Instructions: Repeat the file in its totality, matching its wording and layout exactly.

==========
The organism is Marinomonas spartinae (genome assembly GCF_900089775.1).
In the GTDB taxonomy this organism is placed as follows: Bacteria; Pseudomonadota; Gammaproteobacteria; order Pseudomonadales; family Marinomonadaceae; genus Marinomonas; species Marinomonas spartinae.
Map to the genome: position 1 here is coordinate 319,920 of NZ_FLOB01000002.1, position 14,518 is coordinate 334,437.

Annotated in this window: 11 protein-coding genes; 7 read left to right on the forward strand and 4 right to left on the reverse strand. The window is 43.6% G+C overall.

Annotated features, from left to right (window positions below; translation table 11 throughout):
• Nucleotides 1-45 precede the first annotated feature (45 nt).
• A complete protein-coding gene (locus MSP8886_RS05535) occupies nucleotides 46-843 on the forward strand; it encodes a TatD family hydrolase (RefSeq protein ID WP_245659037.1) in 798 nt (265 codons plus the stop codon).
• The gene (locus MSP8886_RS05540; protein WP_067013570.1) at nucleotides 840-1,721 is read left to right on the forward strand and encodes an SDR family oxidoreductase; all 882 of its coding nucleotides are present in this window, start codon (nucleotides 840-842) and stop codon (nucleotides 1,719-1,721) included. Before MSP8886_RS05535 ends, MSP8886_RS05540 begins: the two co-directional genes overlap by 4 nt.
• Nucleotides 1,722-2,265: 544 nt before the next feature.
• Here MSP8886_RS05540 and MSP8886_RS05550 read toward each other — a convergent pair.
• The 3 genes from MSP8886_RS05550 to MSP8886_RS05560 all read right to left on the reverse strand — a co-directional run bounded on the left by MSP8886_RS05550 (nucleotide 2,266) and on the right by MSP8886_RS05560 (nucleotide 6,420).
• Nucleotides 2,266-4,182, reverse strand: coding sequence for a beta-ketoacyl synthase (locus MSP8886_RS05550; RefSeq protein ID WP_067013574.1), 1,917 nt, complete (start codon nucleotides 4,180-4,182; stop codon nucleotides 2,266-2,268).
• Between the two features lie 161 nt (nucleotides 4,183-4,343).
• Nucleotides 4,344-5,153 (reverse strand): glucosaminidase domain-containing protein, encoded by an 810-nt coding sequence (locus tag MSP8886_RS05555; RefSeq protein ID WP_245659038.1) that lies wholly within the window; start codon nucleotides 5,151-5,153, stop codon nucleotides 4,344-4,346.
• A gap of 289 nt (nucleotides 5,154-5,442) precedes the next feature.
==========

The organism is Marinomonas spartinae (genome assembly GCF_900089775.1).
In the GTDB taxonomy this organism is placed as follows: Bacteria; Pseudomonadota; Gammaproteobacteria; order Pseudomonadales; family Marinomonadaceae; genus Marinomonas; species Marinomonas spartinae.
Map to the genome: position 1 here is coordinate 319,920 of NZ_FLOB01000002.1, position 14,518 is coordinate 334,437.

Annotated in this window: 11 protein-coding genes; 7 read left to right on the forward strand and 4 right to left on the reverse strand. The window is 43.6% G+C overall.

Annotated features, from left to right (window positions below; translation table 11 throughout):
• Nucleotides 1-45 precede the first annotated feature (45 nt).
• A complete protein-coding gene (locus MSP8886_RS05535) occupies nucleotides 46-843 on the forward strand; it encodes a TatD family hydrolase (RefSeq protein ID WP_245659037.1) in 798 nt (265 codons plus the stop codon).
• The gene (locus MSP8886_RS05540; protein WP_067013570.1) at nucleotides 840-1,721 is read left to right on the forward strand and encodes an SDR family oxidoreductase; all 882 of its coding nucleotides are present in this window, start codon (nucleotides 840-842) and stop codon (nucleotides 1,719-1,721) included. Before MSP8886_RS05535 ends, MSP8886_RS05540 begins: the two co-directional genes overlap by 4 nt.
• Nucleotides 1,722-2,265: 544 nt before the next feature.
• Here MSP8886_RS05540 and MSP8886_RS05550 read toward each other — a convergent pair.
• The 3 genes from MSP8886_RS05550 to MSP8886_RS05560 all read right to left on the reverse strand — a co-directional run bounded on the left by MSP8886_RS05550 (nucleotide 2,266) and on the right by MSP8886_RS05560 (nucleotide 6,420).
• Nucleotides 2,266-4,182, reverse strand: coding sequence for a beta-ketoacyl synthase (locus MSP8886_RS05550; RefSeq protein ID WP_067013574.1), 1,917 nt, complete (start codon nucleotides 4,180-4,182; stop codon nucleotides 2,266-2,268).
• Between the two features lie 161 nt (nucleotides 4,183-4,343).
• Nucleotides 4,344-5,153 (reverse strand): glucosaminidase domain-containing protein, encoded by an 810-nt coding sequence (locus tag MSP8886_RS05555; RefSeq protein ID WP_245659038.1) that lies wholly within the window; start codon nucleotides 5,151-5,153, stop codon nucleotides 4,344-4,346.
• A gap of 289 nt (nucleotides 5,154-5,442) precedes the next feature.